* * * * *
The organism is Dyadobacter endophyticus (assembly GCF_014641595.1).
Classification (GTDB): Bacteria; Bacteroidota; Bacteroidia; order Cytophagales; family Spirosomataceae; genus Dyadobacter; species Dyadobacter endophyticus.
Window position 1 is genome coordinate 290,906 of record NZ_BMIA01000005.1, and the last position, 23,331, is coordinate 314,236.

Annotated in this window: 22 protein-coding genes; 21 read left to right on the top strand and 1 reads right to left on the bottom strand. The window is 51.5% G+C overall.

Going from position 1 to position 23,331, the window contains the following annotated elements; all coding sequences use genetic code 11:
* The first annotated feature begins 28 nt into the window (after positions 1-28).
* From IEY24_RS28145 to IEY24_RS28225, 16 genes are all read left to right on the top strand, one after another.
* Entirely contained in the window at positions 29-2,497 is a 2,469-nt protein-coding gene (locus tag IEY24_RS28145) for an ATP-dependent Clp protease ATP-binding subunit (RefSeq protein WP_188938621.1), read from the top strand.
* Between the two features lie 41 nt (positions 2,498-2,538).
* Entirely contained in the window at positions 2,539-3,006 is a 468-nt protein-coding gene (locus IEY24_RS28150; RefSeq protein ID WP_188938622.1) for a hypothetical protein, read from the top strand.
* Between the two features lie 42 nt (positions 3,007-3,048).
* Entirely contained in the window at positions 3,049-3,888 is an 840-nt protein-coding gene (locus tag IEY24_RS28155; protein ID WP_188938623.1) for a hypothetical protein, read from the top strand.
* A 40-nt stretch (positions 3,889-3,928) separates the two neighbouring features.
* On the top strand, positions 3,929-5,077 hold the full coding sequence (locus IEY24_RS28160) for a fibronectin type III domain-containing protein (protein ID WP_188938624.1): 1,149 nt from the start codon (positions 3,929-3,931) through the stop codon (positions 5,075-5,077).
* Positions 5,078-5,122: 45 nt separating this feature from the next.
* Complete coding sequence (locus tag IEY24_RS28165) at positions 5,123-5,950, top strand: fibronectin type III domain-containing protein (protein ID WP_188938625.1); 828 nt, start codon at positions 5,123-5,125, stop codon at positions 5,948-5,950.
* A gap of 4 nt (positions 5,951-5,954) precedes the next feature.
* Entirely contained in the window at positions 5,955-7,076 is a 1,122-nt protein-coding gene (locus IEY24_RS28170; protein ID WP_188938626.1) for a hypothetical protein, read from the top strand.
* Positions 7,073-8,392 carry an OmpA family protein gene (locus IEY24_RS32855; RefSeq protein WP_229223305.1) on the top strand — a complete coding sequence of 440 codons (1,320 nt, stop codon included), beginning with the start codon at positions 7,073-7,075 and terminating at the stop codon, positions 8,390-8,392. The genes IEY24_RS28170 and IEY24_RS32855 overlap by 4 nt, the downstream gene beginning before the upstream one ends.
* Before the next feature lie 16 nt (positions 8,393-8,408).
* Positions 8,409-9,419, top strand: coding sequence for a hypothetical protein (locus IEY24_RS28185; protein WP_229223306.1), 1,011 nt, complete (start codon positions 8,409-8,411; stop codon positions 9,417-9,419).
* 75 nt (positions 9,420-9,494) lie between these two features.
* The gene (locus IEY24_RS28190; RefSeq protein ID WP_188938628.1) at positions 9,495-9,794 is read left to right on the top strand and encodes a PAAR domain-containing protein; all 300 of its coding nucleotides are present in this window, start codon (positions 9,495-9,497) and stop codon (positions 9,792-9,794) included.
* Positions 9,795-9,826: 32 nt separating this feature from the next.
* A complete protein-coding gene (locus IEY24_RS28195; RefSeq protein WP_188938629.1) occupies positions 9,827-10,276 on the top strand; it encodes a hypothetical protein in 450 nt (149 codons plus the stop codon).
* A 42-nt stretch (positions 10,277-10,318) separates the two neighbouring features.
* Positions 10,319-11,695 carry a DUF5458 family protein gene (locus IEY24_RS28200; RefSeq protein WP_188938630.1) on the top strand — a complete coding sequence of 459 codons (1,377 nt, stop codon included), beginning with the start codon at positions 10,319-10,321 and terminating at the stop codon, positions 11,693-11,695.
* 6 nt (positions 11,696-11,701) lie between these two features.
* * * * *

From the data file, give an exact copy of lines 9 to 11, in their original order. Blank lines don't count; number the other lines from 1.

* Between the two features lie 41 nt (positions 2,498-2,538).
* Entirely contained in the window at positions 2,539-3,006 is a 468-nt protein-coding gene (locus IEY24_RS28150; RefSeq protein ID WP_188938622.1) for a hypothetical protein, read from the top strand.
* Between the two features lie 42 nt (positions 3,007-3,048).